I'm not a regular reader of Sherman----I think he's a cheap shot artist; nor do I read the rag for which he writes. You can decide on your own whether you think I have a case of having been, at the very least, a helpful element for his conclusions.

I honestly don't know and, in a dual-pronged bottom line: one, there's nothing I can do about it; and two, mine was posted first.

On that, there's no dispute and no argument.

Even those who hate me or are too dumb to understand what I'm saying know that Saturday comes before Tuesday...or do they?

Any and all opinions on this matter will be printed and considered without prejudice.

  • Viewer Mail 5.26.2010:

Matt writes RE Red Sox bench players and Jeremy Hermida:

Paul, I think you left Hermida off the Sox list of bench guys, and he's actually come up with quite a few very big hits for them. Don't get me wrong, he's no world beater but the guy deserves some credit.

Matt's right; Hermida has gotten some big hits. He's struggled overall in Boston and has never lived up to the status of a first round pick as he was with the Marlins in 2002, but he's got some pop and is better than his currently weak batting average--.231; and OBP--.289. He does have 24 RBI.

The Red Sox have played very well lately, carried on their backs by the hot streak of Kevin Youkilis and good pitching.

Jane Heller at Confessions of a She-Fan writes RE Francisco Rodriguez:

Does K-Rod's fights with people mean he cares? Or does it mean he's as annoying as I thought?

K-Rod's feisty and quirky.

Due to the public nature of the scuffle (and other memorable ones in recent years like Prince Fielder flinging Manny Parra around like a rag-doll; Miguel Cabrera and Scott Olsen; Joe Girardi and Olsen; and John Gibbons and Ted Lilly) is that these things happen with every team probably 50 times a year; they just happen out of the public eye and are either kept from the media or unreported. To me, this is a non-issue. They're children. They fight. Sometimes over toys; sometimes over tantrums.

Jeff (Street Boss) at Red State Blue State writes RE K-Rod and the NY Post:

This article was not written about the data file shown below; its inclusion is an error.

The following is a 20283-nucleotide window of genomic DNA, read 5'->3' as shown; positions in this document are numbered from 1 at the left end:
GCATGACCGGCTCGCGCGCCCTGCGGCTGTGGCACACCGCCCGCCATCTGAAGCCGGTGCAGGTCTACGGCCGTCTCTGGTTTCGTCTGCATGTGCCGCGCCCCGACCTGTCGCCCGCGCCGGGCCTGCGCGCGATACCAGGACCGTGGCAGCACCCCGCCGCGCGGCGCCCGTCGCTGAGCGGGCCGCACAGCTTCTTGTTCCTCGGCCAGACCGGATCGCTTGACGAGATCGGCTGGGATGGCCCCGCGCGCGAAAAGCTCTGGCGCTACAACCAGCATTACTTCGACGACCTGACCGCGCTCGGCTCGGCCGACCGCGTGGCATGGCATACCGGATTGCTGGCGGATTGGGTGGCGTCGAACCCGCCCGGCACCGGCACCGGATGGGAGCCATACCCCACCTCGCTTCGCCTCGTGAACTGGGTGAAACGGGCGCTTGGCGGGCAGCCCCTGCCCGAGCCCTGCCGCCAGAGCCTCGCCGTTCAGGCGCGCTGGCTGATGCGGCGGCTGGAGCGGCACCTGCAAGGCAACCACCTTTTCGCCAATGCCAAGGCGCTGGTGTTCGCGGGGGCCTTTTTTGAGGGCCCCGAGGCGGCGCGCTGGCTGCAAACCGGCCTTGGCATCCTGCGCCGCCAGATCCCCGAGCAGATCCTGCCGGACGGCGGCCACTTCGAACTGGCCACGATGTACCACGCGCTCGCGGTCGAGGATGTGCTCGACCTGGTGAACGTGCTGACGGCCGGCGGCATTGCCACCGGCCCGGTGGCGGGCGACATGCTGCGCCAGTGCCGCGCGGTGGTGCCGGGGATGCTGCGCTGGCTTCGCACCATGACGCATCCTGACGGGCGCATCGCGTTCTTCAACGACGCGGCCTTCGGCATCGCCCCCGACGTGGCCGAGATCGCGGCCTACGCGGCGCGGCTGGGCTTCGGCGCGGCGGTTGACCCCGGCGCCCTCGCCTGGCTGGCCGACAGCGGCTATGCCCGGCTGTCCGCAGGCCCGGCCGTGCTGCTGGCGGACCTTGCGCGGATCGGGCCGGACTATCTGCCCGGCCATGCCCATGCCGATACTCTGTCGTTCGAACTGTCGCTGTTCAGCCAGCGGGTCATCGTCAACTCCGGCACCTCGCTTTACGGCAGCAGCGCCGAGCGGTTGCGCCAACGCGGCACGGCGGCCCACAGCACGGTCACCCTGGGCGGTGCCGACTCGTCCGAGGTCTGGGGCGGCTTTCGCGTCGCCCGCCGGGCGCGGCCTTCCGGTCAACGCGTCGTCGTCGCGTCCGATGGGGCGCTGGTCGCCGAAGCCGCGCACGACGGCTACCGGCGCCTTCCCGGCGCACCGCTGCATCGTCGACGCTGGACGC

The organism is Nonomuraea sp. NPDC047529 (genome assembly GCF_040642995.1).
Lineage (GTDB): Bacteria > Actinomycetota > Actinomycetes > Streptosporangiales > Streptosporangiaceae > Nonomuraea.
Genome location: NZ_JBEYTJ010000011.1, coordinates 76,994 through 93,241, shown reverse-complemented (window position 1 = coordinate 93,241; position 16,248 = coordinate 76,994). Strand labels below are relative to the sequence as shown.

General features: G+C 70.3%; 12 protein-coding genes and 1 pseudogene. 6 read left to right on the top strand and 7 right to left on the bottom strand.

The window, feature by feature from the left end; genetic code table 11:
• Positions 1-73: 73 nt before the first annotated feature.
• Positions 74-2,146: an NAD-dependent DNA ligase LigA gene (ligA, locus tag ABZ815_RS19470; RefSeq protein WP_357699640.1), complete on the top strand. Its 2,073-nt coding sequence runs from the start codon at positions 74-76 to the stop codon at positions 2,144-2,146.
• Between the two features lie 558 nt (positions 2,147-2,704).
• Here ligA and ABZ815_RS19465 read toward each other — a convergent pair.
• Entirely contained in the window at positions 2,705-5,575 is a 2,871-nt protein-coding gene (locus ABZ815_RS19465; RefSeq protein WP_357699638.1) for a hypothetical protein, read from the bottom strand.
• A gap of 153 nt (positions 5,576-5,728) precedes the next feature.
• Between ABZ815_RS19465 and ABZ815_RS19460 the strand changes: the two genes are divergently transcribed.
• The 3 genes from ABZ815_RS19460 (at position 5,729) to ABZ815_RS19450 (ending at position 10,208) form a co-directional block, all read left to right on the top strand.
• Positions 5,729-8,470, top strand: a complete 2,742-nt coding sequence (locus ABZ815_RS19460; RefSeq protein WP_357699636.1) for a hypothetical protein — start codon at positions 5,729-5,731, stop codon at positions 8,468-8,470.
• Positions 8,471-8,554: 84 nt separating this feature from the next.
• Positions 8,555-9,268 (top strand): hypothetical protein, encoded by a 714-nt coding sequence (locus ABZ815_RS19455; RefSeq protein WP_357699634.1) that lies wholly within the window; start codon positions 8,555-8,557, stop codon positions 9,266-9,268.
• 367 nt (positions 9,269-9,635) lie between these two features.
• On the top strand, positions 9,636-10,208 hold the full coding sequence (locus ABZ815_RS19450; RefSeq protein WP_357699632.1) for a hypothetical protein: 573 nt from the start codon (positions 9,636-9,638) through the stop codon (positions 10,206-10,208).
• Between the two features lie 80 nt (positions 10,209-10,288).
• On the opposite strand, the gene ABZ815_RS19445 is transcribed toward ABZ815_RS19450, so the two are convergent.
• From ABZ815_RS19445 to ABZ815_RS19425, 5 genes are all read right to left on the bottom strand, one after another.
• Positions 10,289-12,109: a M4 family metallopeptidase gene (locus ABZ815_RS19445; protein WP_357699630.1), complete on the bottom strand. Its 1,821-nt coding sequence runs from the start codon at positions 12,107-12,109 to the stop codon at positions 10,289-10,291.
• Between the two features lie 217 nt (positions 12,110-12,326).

K-Rod's fierceness is what I like about him... that and that nasty awkward motion.

Still, he makes a good case for NOT having HD-TV. I hate to hate on anyone, but dude is so ugly he's ooogly.

As for the plagiarism... do you really expect anything else from the NY Post?

If anything, the Mets could use more of what K-Rod's got.

"Ooogly"? Is he worse that Vicente Padilla in your eyes, Jeff?

I know it's the Post and I don't even know if Sherman did anything untoward, but I'm not going to sit quietly if there's such a striking similarity to what I wrote to what Sherman wrote three days later. I innovate, not imitate. I win one way or the other.

Joe writes RE Mark Shapiro:

Shapiro shouldn't be criticized for 2010, because they are rebuilding. Small market teams have to go through this much more so than large market teams. I picked them to finish poorly, understanding what they were doing. Shapiro shouldn't simply get a free pass just because, he should get it because they are exercising the plan they intended on going with, once they traded Lee and V-Mart. And again, it is the plan to rebuild for the future.

I have a problem someone getting credit when they do well, but a pass when they do poorly. You can take into account the intent before the season started and the payroll issues, but if they knew this was going to be a rebuilding year, then why sign Russell Branyan? Why not play Matt LaPorta every day to see what they've got?

While you and I may have picked them to finish poorly, there were many people in the media that had them as darkhorse contenders in the AL Central. I'm not giving a fan of him a break when others have been savaged based on divergent philosophies rather than results. The Indians are awful and Shapiro is their boss----he's responsible and warrants criticism.

  • The Prince on the Podcast:

I have a Podcast appearance scheduled with Sal at SportsFanBuzz tomorrow. He keeps me on the reservation, but simultaneously lets me go off----it's the best of both worlds!!!

My book is still available on Amazon, I-Universe and Barnes and It's available for download as an E-book here. You can also now get it for less that five bucks on BN via download here.

The Prince of New York.




Enter at your own risk...


She-Fan said...

So much for everybody calling for Manuel to be fired. If the Mets keep playing like this, he'll end up manager of the year.

Jeff said...

Nah, K-Rod isn't anywhere near as oogly as Vicente "Flopsweat" Padilla. But he is ugly. I think anyway.

"Jason Bay is telling UZR where to shove their numbers"

Boo yeah!

Jennifer said...

In my non-editorial experience, his article is very similar to yours (as in nearly mirror images of one another) and it doesn't speak too highly of Sherman's writing abilities or of the Post's cross checking abilities. And in full disclosure, I don't read the Post on any type of basis.

I still don't have a clear team to go all the way in the NL.